School discipline

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A Harper's Weekly cover from 1898 shows a caricature of school discipline.
This Punishment Book, from the school attended by Henry Lawson, is one of the earliest surviving examples of this type of record.

School discipline is the actions taken by a teacher or the school organization towards a student (or group of students) when the student's behavior disrupts the ongoing educational activity or breaks a rule created by the teacher or the school system. Discipline can guide the children's behaviour or set limits to help them learn to take care of themselves, other people and the world around them.[1]

School systems set rules, and if students break these rules they are subject to discipline. These rules may, for example, define the expected standards of clothing, timekeeping, social conduct, and work ethic. The term "discipline" is applied to the punishment that is the consequence of breaking the rules. The aim of discipline is to set limits restricting certain behaviors or attitudes that are seen as harmful or against school policies, educational norms, school traditions, etc.[1] The focus of discipline is shifting and alternative approaches are emerging due to notably high dropout rates and disproportionate punishment upon minority students.

The importance of discipline[edit]

Disciplining children is important to create a safe and fun learning environment. Discipline requires knowledge, skill, sensitivity and self-confidence; like any art, it is something that one will acquire through training and experience; it becomes easier with practice. Many people confuse discipline with classroom management; discipline is one dimension of classroom management and classroom management is a general term.[2] Discipline can also have a positive influence on both the individual and classroom environment. Utilizing disciplinary actions can be an opportunity to reflect and learn about consequences, instill collective values, and encourage behavior that is acceptable for the classroom. Recognition of the diversity of values within communities can increase understanding and tolerance of different disciplinary techniques.[3] Promoting positive correction of questionable behavior within the classroom dynamic, as opposed to out-of-class punishments like detention, suspension, or expulsion, can encourage learning and discourage future misbehavior.[4] Learning to own one’s bad behavior can also contribute to positive growth in social emotional learning.[5]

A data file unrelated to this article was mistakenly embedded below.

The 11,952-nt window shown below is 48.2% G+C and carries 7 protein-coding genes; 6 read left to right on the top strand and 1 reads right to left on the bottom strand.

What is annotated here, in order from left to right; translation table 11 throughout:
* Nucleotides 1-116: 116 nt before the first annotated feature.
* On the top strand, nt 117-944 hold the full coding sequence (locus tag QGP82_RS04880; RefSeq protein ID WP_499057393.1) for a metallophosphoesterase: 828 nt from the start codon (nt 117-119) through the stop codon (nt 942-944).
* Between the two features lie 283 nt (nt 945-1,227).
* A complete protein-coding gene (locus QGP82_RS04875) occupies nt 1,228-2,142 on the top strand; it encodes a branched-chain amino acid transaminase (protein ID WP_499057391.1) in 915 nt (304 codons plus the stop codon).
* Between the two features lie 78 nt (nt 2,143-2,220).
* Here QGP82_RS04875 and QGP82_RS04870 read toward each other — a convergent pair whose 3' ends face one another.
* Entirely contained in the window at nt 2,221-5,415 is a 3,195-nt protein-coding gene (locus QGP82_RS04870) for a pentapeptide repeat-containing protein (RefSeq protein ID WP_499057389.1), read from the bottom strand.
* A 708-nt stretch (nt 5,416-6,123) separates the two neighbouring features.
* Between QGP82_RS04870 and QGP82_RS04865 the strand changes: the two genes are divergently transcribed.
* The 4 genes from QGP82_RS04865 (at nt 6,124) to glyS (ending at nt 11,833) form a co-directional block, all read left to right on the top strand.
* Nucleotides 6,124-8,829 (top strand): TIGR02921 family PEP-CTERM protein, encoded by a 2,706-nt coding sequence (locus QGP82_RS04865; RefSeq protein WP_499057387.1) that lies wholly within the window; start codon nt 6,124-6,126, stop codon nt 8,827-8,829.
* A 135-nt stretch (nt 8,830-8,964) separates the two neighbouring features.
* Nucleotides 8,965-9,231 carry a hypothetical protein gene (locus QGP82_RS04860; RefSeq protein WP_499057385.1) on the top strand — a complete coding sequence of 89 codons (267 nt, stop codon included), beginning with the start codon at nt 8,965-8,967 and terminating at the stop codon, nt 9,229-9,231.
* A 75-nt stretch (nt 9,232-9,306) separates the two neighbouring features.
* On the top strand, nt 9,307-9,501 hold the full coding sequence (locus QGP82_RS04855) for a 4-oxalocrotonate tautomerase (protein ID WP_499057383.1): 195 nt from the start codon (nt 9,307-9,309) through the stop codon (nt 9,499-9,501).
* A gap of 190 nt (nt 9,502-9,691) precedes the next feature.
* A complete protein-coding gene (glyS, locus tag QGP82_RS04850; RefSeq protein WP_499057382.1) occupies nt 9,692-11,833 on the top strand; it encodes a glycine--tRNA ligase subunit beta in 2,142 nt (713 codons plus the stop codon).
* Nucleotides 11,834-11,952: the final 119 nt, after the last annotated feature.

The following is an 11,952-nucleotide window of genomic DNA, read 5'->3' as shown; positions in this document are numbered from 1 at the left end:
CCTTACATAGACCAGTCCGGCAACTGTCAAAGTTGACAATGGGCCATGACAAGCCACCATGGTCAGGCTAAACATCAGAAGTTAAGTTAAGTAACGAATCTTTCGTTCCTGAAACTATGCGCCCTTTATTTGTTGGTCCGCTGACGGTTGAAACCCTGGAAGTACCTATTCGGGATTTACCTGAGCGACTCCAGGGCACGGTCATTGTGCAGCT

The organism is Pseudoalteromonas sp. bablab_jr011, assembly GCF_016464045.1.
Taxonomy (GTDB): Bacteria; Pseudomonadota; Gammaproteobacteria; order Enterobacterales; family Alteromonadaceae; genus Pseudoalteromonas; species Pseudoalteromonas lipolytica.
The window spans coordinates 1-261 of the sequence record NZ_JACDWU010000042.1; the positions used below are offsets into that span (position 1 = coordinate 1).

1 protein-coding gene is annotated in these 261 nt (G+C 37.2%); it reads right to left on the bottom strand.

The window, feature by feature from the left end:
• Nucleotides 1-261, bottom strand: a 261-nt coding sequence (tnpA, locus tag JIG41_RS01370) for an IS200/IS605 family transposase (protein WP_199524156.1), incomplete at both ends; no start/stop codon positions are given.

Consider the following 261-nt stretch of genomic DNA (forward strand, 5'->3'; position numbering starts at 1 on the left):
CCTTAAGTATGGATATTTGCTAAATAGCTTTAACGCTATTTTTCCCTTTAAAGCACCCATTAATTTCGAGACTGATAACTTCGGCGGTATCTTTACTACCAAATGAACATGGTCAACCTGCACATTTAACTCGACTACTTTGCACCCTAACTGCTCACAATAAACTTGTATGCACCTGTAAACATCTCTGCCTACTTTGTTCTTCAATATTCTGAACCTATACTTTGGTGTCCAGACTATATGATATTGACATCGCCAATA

Discipline is a set of actions determined by the school district to remedy actions taken by a student that are deemed inappropriate. Some scholars think students misbehave because of the lack of engagement and stimulation in typical school settings, a rigid definition of acceptable behaviors and/or a lack of attention and love in a student's personal life. Recently, scholars have begun to explore alternative explanations for why students are being disciplined, in particular the disproportionate rate of discipline towards African American and Minority students.

  • Lack of engagement and stimulation - Students are curious and constantly searching for meaning and stimulation in the school environment. Classes that are too one-dimensional, that fail to involve students sufficiently, are too challenging or are very much information heavy (leaving little room for discussion and consideration), will not satisfy students' curiosities or needs for authentic intellectual stimulation.[6]
  • A rigid definition of acceptable behavior - Most students, particularly older ones, are asked to sit at their desks for many minutes at a time and listen, read, and/or take notes. Teachers who fail to offer opportunities for movement and interpersonal engagement are likelier to have to use strictness and rules to maintain law and order.[6][unreliable source?]
  • Lack of attention and love - When students fail to receive the attention that they crave, they are likelier to find other ways to get it, even if it means drawing negative attention to themselves and even negative consequences. The more teachers let their students know how much they care about them and value their work, the likelier they are to respect a teacher's request and conform to their expectation.[6]
  • Disproportionate Discipline – African-American students, particularly boys, are disciplined more often in schools than any other demographic. African-American boys are also most likely to receive out-of-school suspensions. African-American boys were also the most likely to be labeled by faculty or school administration as overtly aggressive.[7] Research suggests that when given an opportunity to choose among several disciplinary options for a relatively minor offense, teachers and school administrators often choose more severe punishment for black students than for white students for the same offense.[8] Researchers who have examined these problems in American schools argue that schools use zero-tolerance discipline policies to, in effect, criminalize misdeeds such as dress code violations or talking back to a teacher.[9] Disciplinary methods also vary based on the student’s socioeconomic status. While high-income students more often reported receiving mild and moderate consequences (e.g., teacher reprimand, seat reassignment), low-income students reported receiving more severe consequences, sometimes delivered in a less-than-professional manner (e.g., yelled at in front of class, made to stand in hall all day, search of personal belongings).[10] School administrators may be implicitly biased towards students of colors and students of low socioeconomic status and need to find more equitable ways of disciplining their students in school.


School discipline practices are generally informed by theory from psychologists and educators. There are a number of theories to form a comprehensive discipline strategy for an entire school or a particular class.